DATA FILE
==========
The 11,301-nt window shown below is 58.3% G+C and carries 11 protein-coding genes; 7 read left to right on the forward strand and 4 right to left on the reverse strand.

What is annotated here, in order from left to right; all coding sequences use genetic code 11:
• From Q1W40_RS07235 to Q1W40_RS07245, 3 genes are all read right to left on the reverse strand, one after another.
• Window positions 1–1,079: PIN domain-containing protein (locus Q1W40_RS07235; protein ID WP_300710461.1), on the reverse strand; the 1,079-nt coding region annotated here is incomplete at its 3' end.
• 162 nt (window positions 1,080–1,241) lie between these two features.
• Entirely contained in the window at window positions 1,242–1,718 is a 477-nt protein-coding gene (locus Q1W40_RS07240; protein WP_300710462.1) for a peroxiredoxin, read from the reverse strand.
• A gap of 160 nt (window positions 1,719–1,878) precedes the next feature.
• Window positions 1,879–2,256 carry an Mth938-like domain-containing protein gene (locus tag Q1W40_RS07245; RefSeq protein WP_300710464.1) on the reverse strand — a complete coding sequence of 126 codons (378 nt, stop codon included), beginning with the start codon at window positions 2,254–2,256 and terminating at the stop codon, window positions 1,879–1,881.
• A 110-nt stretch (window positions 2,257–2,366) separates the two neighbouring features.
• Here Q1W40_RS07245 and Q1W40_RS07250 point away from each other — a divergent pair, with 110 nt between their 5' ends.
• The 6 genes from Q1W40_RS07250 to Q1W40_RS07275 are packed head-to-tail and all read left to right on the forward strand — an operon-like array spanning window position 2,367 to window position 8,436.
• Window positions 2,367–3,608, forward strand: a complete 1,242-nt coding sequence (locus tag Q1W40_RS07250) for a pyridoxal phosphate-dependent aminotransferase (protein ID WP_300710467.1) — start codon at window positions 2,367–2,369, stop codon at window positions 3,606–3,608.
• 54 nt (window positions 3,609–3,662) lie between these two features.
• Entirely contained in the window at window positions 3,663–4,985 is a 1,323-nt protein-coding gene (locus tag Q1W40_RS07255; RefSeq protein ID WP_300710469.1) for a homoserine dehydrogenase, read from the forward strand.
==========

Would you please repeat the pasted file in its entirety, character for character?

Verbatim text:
The 11,301-nt window shown below is 58.3% G+C and carries 11 protein-coding genes; 7 read left to right on the forward strand and 4 right to left on the reverse strand.

What is annotated here, in order from left to right; all coding sequences use genetic code 11:
• From Q1W40_RS07235 to Q1W40_RS07245, 3 genes are all read right to left on the reverse strand, one after another.
• Window positions 1–1,079: PIN domain-containing protein (locus Q1W40_RS07235; protein ID WP_300710461.1), on the reverse strand; the 1,079-nt coding region annotated here is incomplete at its 3' end.
• 162 nt (window positions 1,080–1,241) lie between these two features.
• Entirely contained in the window at window positions 1,242–1,718 is a 477-nt protein-coding gene (locus Q1W40_RS07240; protein WP_300710462.1) for a peroxiredoxin, read from the reverse strand.
• A gap of 160 nt (window positions 1,719–1,878) precedes the next feature.
• Window positions 1,879–2,256 carry an Mth938-like domain-containing protein gene (locus tag Q1W40_RS07245; RefSeq protein WP_300710464.1) on the reverse strand — a complete coding sequence of 126 codons (378 nt, stop codon included), beginning with the start codon at window positions 2,254–2,256 and terminating at the stop codon, window positions 1,879–1,881.
• A 110-nt stretch (window positions 2,257–2,366) separates the two neighbouring features.
• Here Q1W40_RS07245 and Q1W40_RS07250 point away from each other — a divergent pair, with 110 nt between their 5' ends.
• The 6 genes from Q1W40_RS07250 to Q1W40_RS07275 are packed head-to-tail and all read left to right on the forward strand — an operon-like array spanning window position 2,367 to window position 8,436.
• Window positions 2,367–3,608, forward strand: a complete 1,242-nt coding sequence (locus tag Q1W40_RS07250) for a pyridoxal phosphate-dependent aminotransferase (protein ID WP_300710467.1) — start codon at window positions 2,367–2,369, stop codon at window positions 3,606–3,608.
• 54 nt (window positions 3,609–3,662) lie between these two features.
• Entirely contained in the window at window positions 3,663–4,985 is a 1,323-nt protein-coding gene (locus tag Q1W40_RS07255; RefSeq protein ID WP_300710469.1) for a homoserine dehydrogenase, read from the forward strand.